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On behalf of Lynn Smith-Lovin

 Barry
 _____________________________________________________________________

  Barry Wellman         Professor of Sociology        NetLab Director
  wellman at chass.utoronto.ca  http://www.chass.utoronto.ca/~wellman

  Centre for Urban & Community Studies          University of Toronto
  455 Spadina Avenue    Toronto Canada M5S 2G8    fax:+1-416-978-7162
             To network is to live; to live is to network
 _____________________________________________________________________


---------- Forwarded message ----------
Date: Sun, 30 Oct 2005 10:23:11 -0500 (Eastern Standard Time)
From: Lynn Smith-Lovin <[log in to unmask]>
To: Barry Wellman <[log in to unmask]>
Cc: social networks list <[log in to unmask]>
Subject: Re: ASA specialty areas?

Dear Barry (and others),
     Yes, almost every field has some problems with where it is
placed....the basic structure was an analysis (very nicely done, by Jim
Ennis) of where fields overlapped most in terms of co-membership (i.e.,
choice of both fields by the same reseacher).  I agree with everything
substantive that Barry has said, about the richness and basic insights of
network research....and about the wide range of methods that are
applicable to network analysis.  Any classification scheme has flaws: I'm
just happy to have social networks in the list.
     Cheers, Lynn


On Sun, 30 Oct 2005, Barry Wellman wrote:

> News comes slowly to the north country. We have to give those dog teams a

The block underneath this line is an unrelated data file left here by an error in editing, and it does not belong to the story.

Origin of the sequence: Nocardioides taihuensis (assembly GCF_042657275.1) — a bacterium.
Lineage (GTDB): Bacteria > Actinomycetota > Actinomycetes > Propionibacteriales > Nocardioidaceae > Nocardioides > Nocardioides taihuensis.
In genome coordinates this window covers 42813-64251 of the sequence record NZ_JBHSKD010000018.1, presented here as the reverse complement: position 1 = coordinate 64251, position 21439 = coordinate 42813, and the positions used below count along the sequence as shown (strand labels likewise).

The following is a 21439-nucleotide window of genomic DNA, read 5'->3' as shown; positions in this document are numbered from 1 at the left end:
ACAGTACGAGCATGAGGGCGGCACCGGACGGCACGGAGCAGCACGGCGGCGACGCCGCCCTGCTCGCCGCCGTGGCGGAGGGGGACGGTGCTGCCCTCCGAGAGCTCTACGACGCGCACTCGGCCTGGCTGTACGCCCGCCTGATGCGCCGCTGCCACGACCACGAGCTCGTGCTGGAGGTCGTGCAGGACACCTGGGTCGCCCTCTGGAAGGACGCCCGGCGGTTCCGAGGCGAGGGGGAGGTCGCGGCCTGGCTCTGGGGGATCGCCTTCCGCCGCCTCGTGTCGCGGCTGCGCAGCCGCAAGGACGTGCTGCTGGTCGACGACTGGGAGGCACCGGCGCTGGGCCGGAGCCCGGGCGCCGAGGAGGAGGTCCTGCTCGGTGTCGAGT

> rest break.
> So I belatedly am reading the Sept-Oct issue of the AmSocAssoc Footnotes
> in which 77 speciality areas are laid out.
> The good news is that Social Networks is one of them.
> The puzzling to bad news is that it is list under the Broad category of
> Quantitative Approaches (along with math soc, quant soc, stats and
> micro-computing).
> There are 2 reasons why this is bad:
> 1. Many social network analysts are qualitative, either ethnographic or
> archival.
> 2. We've spent 30+ years developing social network analysis as a
> fundamentally different theoretical approach. Methods are important to
> SNA, but only in service of theory.
> It would make more sense to me to put SNA in with the broad category of
> Theory, Knowledge, Science.
> Lynn Smith-Lovin and Jim Ennis were on the ASA committee that did this, so
> perhaps they can explain.
>
>  Barry
>  _____________________________________________________________________
>
>   Barry Wellman         Professor of Sociology        NetLab Director
>   wellman at chass.utoronto.ca  http://www.chass.utoronto.ca/~wellman
>
>   Centre for Urban & Community Studies          University of Toronto
>   455 Spadina Avenue    Toronto Canada M5S 2G8    fax:+1-416-978-7162
>            To network is to live; to live is to network
>  _____________________________________________________________________
>
>

Lynn Smith-Lovin
Robert L. Wilson Professor of Arts and Sciences
Department of Sociology
Duke University
348A SOC/PSYCH Bldg
Box 90088
Durham, NC 27708-0088
919-660-5786

Home:
813 Berkeley St
Durham NC 27705
919-416-1033

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